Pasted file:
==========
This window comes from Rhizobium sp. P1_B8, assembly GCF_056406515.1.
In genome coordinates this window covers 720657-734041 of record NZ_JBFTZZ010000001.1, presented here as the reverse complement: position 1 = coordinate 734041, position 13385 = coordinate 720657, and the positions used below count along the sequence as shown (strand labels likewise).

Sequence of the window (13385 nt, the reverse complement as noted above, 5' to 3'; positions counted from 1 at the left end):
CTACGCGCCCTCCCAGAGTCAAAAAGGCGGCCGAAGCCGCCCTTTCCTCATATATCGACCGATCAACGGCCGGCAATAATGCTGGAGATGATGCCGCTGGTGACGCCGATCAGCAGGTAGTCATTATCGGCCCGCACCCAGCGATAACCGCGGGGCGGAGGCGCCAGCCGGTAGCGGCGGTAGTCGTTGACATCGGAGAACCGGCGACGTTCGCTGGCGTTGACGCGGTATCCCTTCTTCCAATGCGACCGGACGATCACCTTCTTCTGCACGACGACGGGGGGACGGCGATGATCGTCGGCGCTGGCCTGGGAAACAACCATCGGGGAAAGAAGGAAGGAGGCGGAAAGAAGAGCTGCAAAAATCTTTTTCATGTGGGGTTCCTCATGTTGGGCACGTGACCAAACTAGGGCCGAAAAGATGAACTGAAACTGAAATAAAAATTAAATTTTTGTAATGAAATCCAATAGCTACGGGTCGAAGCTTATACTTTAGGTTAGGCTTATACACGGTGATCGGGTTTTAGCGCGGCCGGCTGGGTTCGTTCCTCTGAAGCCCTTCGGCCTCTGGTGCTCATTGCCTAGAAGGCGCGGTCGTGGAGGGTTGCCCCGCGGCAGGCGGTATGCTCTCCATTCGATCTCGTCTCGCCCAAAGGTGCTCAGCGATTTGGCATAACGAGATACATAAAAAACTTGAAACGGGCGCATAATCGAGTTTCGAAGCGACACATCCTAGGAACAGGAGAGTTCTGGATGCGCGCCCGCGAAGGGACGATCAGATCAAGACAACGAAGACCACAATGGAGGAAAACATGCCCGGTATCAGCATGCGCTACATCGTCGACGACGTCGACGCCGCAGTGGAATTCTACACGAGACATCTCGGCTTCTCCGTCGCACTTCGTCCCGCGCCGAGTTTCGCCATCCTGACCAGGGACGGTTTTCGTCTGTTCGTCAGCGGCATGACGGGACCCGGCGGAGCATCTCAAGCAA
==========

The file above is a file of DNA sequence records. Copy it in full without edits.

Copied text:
This window comes from Rhizobium sp. P1_B8, assembly GCF_056406515.1.
In genome coordinates this window covers 720657-734041 of record NZ_JBFTZZ010000001.1, presented here as the reverse complement: position 1 = coordinate 734041, position 13385 = coordinate 720657, and the positions used below count along the sequence as shown (strand labels likewise).

Sequence of the window (13385 nt, the reverse complement as noted above, 5' to 3'; positions counted from 1 at the left end):
CTACGCGCCCTCCCAGAGTCAAAAAGGCGGCCGAAGCCGCCCTTTCCTCATATATCGACCGATCAACGGCCGGCAATAATGCTGGAGATGATGCCGCTGGTGACGCCGATCAGCAGGTAGTCATTATCGGCCCGCACCCAGCGATAACCGCGGGGCGGAGGCGCCAGCCGGTAGCGGCGGTAGTCGTTGACATCGGAGAACCGGCGACGTTCGCTGGCGTTGACGCGGTATCCCTTCTTCCAATGCGACCGGACGATCACCTTCTTCTGCACGACGACGGGGGGACGGCGATGATCGTCGGCGCTGGCCTGGGAAACAACCATCGGGGAAAGAAGGAAGGAGGCGGAAAGAAGAGCTGCAAAAATCTTTTTCATGTGGGGTTCCTCATGTTGGGCACGTGACCAAACTAGGGCCGAAAAGATGAACTGAAACTGAAATAAAAATTAAATTTTTGTAATGAAATCCAATAGCTACGGGTCGAAGCTTATACTTTAGGTTAGGCTTATACACGGTGATCGGGTTTTAGCGCGGCCGGCTGGGTTCGTTCCTCTGAAGCCCTTCGGCCTCTGGTGCTCATTGCCTAGAAGGCGCGGTCGTGGAGGGTTGCCCCGCGGCAGGCGGTATGCTCTCCATTCGATCTCGTCTCGCCCAAAGGTGCTCAGCGATTTGGCATAACGAGATACATAAAAAACTTGAAACGGGCGCATAATCGAGTTTCGAAGCGACACATCCTAGGAACAGGAGAGTTCTGGATGCGCGCCCGCGAAGGGACGATCAGATCAAGACAACGAAGACCACAATGGAGGAAAACATGCCCGGTATCAGCATGCGCTACATCGTCGACGACGTCGACGCCGCAGTGGAATTCTACACGAGACATCTCGGCTTCTCCGTCGCACTTCGTCCCGCGCCGAGTTTCGCCATCCTGACCAGGGACGGTTTTCGTCTGTTCGTCAGCGGCATGACGGGACCCGGCGGAGCATCTCAAGCAA